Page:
Campaign of the Indus eBook

This eBook from the Gutenberg Project consists of approximately 186 pages of information about Campaign of the Indus.

Of the city itself, its magnificent bazaar, filled with the richest manufactures of the East, its gardens abounding with the finest fruits in the world, and the fertile country that surrounds it, his description is the same as that which will be found much more at length in the Travels of Lieut.  Burnes, in 1832.

Cricket and horse-racing appeared to be the chief recreation of the army during the time it remained inactive; and the two divisions having fortunately come from different Presidencies, the same spirit of rivalry amongst the officers, in the sports of the camp, was as naturally excited at Cabool as in any of the counties or garrisons of their native land.

The evening before they left their ground, two miles from Cabool, he was sent with a subaltern’s party to search through all the worst parts of the city for men who were missing from the camp, but after spending many hours, he returned without finding any.  They had been paid the day before, and had got away to the liquor-shops; but all turned up in the morning except one, whose body was found murdered, near the camp.



  Camp at Kotree, in Cutch Gundava,
    December 8th, 1839.

MY DEAR FATHER—­As I am now tolerably recovered and my wounds nearly healed, I take the first opportunity (as my arm is losing its stiffness) of writing to you, as I have no doubt you will be very anxious to hear how I am going on.  I desired Stisted, the day after the taking of Kelat, to write, as I was myself then unable.  I have no doubt but that he did so; yet I know you must have been anxious before you heard the final result; and I am now happy to inform you that I am getting rapidly well, and expect in a short time to be out of the “sick list.”  My wound was esteemed a rather ugly one at first; and I must consider it one of the most fortunate cases of Providence that the bullet took the direction it did, as had it swerved in the least degree it must have gone through my lungs, or downward through my liver; and in either case would most likely have done my business completely.  As the man who fired at me was so very close, the ball went clear through, and so saved me from the unpleasant process of having it extracted by the doctor, &c.  I had my right flank exposed to the man who pinked me, and so the ball passed through my right arm into my right side, and passing downwards to the rear, came out at my back, about an inch from the back-bone.  Had it passed to the front instead of to the rear, I should have most assuredly left my bones at Kelat:  as it was, from my coughing up a tolerable quantity of blood when I was first hit, the doctor imagined that my lungs had been affected, and for a couple of days, as I have since heard, was very doubtful as to my eventual recovery.  However I may now, I believe, consider myself completely out of the wood.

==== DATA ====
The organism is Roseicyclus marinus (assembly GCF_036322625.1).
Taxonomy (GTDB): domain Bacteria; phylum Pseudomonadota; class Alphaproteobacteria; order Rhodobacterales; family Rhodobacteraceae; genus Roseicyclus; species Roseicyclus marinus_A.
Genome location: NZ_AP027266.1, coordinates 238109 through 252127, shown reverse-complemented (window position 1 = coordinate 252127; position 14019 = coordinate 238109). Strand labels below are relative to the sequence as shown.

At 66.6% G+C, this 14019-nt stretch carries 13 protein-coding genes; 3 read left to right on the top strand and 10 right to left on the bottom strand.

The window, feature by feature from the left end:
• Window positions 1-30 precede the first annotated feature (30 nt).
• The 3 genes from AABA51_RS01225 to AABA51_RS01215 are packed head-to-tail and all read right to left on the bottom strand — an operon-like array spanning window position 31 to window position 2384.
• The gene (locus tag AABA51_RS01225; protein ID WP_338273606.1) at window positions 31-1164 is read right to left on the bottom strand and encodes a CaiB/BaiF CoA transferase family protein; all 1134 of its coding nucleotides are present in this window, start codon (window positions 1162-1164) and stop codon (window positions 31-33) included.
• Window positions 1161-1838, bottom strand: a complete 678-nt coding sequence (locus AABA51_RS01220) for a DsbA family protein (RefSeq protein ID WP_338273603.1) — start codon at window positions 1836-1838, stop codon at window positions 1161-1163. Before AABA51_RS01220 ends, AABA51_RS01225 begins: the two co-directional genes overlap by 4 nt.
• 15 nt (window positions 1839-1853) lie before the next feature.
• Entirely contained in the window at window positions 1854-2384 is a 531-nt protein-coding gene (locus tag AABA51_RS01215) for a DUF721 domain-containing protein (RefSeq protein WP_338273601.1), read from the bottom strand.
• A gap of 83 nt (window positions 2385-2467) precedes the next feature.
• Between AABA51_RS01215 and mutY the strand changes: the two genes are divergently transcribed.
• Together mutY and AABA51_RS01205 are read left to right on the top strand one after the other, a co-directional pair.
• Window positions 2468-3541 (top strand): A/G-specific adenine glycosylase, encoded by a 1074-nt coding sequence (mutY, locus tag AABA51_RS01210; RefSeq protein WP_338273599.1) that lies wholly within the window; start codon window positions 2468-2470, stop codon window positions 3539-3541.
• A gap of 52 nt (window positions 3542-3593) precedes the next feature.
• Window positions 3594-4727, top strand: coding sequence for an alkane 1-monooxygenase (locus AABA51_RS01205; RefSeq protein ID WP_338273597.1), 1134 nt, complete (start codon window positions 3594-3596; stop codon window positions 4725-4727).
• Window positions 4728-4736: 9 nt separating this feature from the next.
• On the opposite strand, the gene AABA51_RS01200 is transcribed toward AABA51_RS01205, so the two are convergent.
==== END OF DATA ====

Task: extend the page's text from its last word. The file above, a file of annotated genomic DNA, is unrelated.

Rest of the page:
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Campaign of the Indus from Project Gutenberg. Public domain.
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